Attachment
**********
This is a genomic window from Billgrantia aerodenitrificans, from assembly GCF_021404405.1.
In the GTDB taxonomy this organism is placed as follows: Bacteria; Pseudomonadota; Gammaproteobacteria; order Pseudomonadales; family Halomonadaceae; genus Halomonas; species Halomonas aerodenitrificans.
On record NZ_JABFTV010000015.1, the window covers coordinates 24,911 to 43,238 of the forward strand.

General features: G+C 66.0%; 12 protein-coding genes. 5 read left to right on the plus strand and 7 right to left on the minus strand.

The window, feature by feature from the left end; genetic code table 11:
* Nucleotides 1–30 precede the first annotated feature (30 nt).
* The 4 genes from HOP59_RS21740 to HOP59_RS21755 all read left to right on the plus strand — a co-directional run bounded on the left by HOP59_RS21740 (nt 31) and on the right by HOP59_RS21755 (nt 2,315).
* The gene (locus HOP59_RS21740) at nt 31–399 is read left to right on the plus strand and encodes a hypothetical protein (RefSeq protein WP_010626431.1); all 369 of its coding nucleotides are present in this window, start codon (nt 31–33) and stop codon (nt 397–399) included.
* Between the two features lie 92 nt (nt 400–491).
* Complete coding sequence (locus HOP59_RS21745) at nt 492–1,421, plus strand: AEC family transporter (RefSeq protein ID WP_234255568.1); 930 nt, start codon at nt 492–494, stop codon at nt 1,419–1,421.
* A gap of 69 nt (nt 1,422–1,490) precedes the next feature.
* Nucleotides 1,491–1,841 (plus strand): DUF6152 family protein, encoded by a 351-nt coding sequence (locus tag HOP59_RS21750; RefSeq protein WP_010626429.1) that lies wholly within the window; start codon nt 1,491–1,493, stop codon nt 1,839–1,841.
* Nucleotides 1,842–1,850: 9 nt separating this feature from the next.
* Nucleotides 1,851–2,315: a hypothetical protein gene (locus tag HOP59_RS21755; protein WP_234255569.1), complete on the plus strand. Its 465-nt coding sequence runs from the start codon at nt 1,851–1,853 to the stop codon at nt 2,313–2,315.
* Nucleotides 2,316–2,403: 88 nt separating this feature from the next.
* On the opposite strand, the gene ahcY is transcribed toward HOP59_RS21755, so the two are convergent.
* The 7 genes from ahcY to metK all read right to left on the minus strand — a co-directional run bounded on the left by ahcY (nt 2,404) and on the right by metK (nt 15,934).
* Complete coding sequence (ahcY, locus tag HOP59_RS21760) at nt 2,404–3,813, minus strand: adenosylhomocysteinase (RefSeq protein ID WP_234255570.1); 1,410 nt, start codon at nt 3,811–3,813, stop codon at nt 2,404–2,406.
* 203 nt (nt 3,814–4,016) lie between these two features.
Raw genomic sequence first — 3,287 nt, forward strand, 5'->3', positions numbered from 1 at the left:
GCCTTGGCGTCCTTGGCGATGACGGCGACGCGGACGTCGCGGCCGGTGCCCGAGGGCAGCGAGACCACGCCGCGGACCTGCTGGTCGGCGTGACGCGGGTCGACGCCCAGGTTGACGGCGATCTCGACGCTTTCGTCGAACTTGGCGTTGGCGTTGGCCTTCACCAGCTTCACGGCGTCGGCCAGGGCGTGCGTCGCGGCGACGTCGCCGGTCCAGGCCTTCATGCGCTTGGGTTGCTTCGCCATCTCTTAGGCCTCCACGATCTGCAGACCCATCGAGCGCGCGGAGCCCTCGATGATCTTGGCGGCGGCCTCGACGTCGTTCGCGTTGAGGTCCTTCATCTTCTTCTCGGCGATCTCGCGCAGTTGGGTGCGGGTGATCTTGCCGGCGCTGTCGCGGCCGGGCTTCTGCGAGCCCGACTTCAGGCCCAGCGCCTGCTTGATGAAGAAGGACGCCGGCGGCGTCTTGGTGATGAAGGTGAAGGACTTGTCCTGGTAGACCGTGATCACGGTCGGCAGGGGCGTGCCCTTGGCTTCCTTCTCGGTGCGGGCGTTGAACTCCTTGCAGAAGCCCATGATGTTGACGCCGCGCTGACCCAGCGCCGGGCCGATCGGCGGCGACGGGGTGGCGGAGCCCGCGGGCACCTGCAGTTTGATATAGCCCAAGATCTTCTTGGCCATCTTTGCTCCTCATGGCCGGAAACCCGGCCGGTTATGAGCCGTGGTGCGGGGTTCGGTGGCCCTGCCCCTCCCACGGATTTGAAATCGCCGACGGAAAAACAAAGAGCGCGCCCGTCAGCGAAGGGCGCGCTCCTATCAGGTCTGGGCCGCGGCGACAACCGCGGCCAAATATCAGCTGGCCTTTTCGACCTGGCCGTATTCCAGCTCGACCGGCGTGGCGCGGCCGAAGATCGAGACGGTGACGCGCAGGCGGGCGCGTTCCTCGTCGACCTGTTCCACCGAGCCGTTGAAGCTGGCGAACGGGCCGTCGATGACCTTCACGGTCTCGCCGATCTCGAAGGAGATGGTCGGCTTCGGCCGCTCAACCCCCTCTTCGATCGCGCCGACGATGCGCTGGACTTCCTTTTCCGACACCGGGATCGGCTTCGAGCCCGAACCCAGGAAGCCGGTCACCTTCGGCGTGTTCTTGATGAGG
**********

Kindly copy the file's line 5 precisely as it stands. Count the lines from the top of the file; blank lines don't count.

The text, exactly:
The window, feature by feature from the left end; genetic code table 11: